Kadant Black Clawson was a major sponsor of the 2011 Award.  Here, on the left,  Peter Flynn, President of Kadant Black Clawson, receives the company's duplicate of Ed's Award from Steve Roush, Publisher and Editor, Paperitalo Publications. 

Not Awarded 2010

You have to be really good to get this award.  We did not receive any qualifying nominations in 2010.


Dean Abrams--Engineering Manager of the Year 2009

Now retired, Dean was an engineer at Corrugated Services, Forney, Texas, USA in the summer of 2009 when he completed his award winning project.  Dean managed a team that installed a secondary headbox in 11 hours, 30 minutes, paper-to-paper.  The experts had said it would take at least 3 days.  In April 2010, we presented the award to Dean in the presence of a number of his colleagues.

Dean Abrams Award 
Here is the award we presented to Dean:

Deans Plaque


Mike Ahcan--Engineering Manager of the Year 2008

Mike works at the UPM Blandin Mill in Grand Rapids, Minnesota, USA. In 2008, the mill's sole effluent pipe, running outside a building, almost in the Mississippi River, was determined to be in a state of imminent collapse.  The experts said it would take a week of total mill downtime to replace it.  Additionally, there was a danger of leakage into the river.  Mike and his team went to work and replaced the pipe without any downtime and with no spillage.  We had a banquet in Grand Rapids for him in July 2009.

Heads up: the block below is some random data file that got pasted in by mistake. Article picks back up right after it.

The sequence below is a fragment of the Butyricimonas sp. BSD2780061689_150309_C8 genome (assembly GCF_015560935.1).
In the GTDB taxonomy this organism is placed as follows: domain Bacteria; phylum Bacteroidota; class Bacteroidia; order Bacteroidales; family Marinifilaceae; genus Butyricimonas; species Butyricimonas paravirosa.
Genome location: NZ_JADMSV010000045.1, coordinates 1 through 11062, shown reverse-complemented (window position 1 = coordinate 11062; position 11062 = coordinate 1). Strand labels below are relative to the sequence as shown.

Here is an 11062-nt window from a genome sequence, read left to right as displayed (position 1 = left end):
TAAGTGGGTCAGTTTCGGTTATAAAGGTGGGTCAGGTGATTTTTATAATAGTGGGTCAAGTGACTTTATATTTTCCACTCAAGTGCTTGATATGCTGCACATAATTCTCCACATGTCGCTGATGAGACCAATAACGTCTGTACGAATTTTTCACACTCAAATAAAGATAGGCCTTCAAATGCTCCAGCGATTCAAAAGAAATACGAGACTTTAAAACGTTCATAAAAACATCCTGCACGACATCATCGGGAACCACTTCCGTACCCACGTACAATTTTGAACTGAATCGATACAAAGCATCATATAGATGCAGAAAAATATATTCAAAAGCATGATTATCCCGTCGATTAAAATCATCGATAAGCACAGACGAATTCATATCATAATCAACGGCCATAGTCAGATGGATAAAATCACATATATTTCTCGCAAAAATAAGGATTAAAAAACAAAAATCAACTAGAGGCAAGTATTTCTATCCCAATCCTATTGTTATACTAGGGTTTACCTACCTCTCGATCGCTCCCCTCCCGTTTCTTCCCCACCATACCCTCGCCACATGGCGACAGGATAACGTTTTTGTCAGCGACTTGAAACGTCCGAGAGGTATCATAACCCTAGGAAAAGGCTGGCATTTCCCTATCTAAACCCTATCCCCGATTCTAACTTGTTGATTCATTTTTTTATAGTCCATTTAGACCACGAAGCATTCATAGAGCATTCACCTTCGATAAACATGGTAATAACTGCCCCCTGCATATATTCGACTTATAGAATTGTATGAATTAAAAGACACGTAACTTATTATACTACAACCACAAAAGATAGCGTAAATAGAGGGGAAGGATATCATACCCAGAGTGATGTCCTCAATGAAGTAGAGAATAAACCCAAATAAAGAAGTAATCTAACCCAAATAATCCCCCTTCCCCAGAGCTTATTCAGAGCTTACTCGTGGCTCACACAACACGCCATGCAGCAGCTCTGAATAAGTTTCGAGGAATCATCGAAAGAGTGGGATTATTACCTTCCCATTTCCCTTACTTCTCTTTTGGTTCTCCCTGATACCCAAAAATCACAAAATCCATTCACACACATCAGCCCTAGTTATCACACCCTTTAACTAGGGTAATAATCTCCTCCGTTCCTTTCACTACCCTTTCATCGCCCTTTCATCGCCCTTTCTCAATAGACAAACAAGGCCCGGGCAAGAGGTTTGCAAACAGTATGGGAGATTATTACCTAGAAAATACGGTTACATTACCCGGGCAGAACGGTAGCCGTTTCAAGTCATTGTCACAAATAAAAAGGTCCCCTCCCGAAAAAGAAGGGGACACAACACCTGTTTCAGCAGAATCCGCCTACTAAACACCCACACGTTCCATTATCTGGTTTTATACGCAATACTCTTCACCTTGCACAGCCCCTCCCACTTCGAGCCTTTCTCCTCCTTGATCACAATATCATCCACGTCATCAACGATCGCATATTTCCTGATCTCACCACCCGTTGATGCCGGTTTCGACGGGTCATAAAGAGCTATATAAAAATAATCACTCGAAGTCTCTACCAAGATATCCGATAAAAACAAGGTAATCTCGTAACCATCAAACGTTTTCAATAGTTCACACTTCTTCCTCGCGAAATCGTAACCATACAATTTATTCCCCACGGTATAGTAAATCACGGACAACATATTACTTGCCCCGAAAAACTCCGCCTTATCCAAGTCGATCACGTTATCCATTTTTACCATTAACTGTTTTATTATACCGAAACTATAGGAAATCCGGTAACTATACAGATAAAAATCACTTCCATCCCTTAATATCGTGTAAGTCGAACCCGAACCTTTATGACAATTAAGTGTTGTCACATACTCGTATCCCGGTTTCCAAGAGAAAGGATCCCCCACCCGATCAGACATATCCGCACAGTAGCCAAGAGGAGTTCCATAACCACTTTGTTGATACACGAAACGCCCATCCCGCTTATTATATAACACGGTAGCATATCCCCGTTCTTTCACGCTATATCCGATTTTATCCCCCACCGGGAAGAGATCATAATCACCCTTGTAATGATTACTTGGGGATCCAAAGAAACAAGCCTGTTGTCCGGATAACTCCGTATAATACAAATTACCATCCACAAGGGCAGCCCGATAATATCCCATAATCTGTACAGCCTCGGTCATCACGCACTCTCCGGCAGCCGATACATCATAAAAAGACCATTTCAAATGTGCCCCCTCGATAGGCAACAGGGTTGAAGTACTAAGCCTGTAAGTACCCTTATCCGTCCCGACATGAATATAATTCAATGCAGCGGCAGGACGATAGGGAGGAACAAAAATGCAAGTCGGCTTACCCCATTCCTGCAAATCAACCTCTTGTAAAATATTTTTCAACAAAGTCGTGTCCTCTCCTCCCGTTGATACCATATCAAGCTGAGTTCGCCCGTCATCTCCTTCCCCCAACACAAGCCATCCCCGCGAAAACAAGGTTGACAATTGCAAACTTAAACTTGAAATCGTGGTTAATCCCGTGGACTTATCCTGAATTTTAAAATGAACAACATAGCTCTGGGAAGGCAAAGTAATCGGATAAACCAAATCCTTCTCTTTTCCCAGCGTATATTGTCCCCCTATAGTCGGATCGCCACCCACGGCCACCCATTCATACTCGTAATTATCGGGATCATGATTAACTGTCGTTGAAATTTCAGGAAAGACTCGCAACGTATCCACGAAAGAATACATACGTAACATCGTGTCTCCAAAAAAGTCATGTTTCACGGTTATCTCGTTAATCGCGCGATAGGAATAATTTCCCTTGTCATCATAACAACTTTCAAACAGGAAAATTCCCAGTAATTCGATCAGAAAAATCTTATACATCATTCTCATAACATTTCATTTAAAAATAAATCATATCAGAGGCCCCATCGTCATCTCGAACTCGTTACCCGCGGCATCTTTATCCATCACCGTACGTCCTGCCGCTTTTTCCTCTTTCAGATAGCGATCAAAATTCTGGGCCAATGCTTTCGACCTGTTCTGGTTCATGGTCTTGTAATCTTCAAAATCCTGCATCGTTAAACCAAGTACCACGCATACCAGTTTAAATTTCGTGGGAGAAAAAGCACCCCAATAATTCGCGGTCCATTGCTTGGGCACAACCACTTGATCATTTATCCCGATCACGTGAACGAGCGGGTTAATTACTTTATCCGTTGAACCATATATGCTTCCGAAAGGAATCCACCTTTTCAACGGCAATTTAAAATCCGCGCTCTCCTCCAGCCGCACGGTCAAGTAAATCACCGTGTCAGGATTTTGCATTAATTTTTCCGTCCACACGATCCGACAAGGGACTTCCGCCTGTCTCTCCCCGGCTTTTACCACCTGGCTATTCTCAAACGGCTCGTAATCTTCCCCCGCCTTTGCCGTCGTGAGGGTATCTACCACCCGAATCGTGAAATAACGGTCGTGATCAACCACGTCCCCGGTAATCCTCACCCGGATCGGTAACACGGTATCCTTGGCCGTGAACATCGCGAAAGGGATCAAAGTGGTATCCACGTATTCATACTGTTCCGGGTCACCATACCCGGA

OpTest Official Solid Background

And here is Mike's award:

OpTest Official Solid Background

We normally accept nominations in the November-December time frame.  They can be sent to with "EMOY Nomination" in the subject line. 

Please write when we tickle your brain cells!  Email